There’s also a callback to FO3. Remember when Amari says she was doing “wipes” for the railroad? Well, in FO3, when you meet the railroad and the only synth you meet, the set up is the RR is trying to help this guy, the institute is trying to find the guy, and the guy himself DOESN’T KNOW he’s a synth. Someone (now, presumably, Amari), has erased his memories of synthness and replaced them with other memories, that of a childhood and wife and career. So we have some precedent for people, not even institute people, putting whole entire lifetimes of fake memories into synths, anyway, and Kellogg was mostly synth. And, shit, we can assume Amari herself was into that if we read between the lines.

This was really the first bit of this game where I think playing the previous games was kinda important. They’ve done a good job staying away from that, but hey. When you have three classics behind you, they’re gonna come up sometime.

It could all be lies! It sure could. But yes, we do know that Kellogg does seem to be the dude that took Shaun. For what it’s worth.

As for overlord bad guys, he kept mentioning the “old man.” In the aforementioned FO3 bit, the Institute dude who comes looking is, in fact, an old man. I hope he isn’t the old man here, because you have an opportunity to kill that old man, and I took it. He’s a pile of goo in my universe. But then, that game was ten years in the fallout past, and, for all we know, Shaun was taken before the events of FO3. We shall see.

Oh dude, RR HQ. We’ll talk. Later.

Feminina:

Yes, Amari is brusque and businesslike, more than emotional. I liked her no-nonsense attitude, though. Getting the job done! If only more of my settlers were like her.

Interesting that her involvement with synths/brains/Railroad may be quite extensive. I mean, you have to figure there can’t be all that many people with the training and experience to manage this kind of thing, so the few that you run into are likely to have ties with the few organizations that can provide that kind of training and experience. I would not be surprised to learn she worked with the Institute at some point, and for all we know still does in some capacity. Trust no one!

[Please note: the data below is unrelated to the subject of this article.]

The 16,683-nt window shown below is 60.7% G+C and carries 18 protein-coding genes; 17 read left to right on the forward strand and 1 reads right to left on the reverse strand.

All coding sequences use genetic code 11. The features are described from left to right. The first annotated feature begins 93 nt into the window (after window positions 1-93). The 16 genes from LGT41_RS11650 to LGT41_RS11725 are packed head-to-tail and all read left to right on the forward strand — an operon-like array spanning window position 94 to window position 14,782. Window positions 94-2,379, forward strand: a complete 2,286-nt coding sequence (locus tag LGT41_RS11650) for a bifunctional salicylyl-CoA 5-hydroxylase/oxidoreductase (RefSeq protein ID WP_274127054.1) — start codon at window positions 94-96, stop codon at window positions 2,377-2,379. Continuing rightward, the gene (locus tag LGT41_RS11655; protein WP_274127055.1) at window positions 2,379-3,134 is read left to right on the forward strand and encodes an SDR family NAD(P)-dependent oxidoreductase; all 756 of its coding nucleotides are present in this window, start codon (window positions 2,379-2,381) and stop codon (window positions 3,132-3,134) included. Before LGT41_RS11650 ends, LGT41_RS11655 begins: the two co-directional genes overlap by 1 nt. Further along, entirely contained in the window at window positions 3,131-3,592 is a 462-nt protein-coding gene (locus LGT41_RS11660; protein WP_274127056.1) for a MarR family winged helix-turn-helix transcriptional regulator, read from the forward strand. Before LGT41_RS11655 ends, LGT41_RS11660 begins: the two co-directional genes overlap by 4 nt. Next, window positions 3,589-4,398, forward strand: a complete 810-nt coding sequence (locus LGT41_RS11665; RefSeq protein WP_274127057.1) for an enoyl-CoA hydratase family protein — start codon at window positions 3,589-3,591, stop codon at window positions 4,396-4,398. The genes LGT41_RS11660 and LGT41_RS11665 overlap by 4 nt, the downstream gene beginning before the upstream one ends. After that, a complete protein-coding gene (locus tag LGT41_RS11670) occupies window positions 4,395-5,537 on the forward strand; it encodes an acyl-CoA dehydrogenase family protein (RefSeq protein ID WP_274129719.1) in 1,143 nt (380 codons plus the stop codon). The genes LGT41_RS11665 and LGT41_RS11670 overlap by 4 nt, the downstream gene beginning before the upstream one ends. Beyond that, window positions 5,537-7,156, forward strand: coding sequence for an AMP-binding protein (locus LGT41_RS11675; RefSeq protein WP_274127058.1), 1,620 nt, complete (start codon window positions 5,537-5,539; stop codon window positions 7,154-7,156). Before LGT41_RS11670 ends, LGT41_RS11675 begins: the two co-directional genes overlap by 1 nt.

Old man…interesting. There are a lot of old men in these games, huh? House in FONV, the guy you turned into goo in FO3, some guy in this one…

Butch:

Indeed. Amari is still rather cold….robotic, even…..

I mean, she does “wipes.” Also, I did the RR bit first, and the first thing she said to me was “You’re with the Railroad! Fantastic.” So….approval.

I think we can be pretty sure the Institute guy isn’t House. Goo guy might be, but I would be annoyed. I hate it when your world gets all messed up. I’m not gonna wiki it, cuz don’t want a spoiler if it is the guy.

Feminina:

Yeah, she could totally be a synth. I mean, really, that would be one of the easiest ways to get around the “few people have the training and experience” issue…program them with the training and experience! Works out great!

I need more synth settlers. That’s the answer.

I hadn’t been to the Railroad yet when I talked to her, so she didn’t say anything about it to me, but at least she’s not a companion and I didn’t miss out on valuable ‘like’ points.

Butch:

Yeah she certainly was into the railroad. She’s in with them for sure. I’m kinda glad I’m not with Danse. He would probably shoot up the place.

Man now we’re all “who’s a synth?” The game is playing us.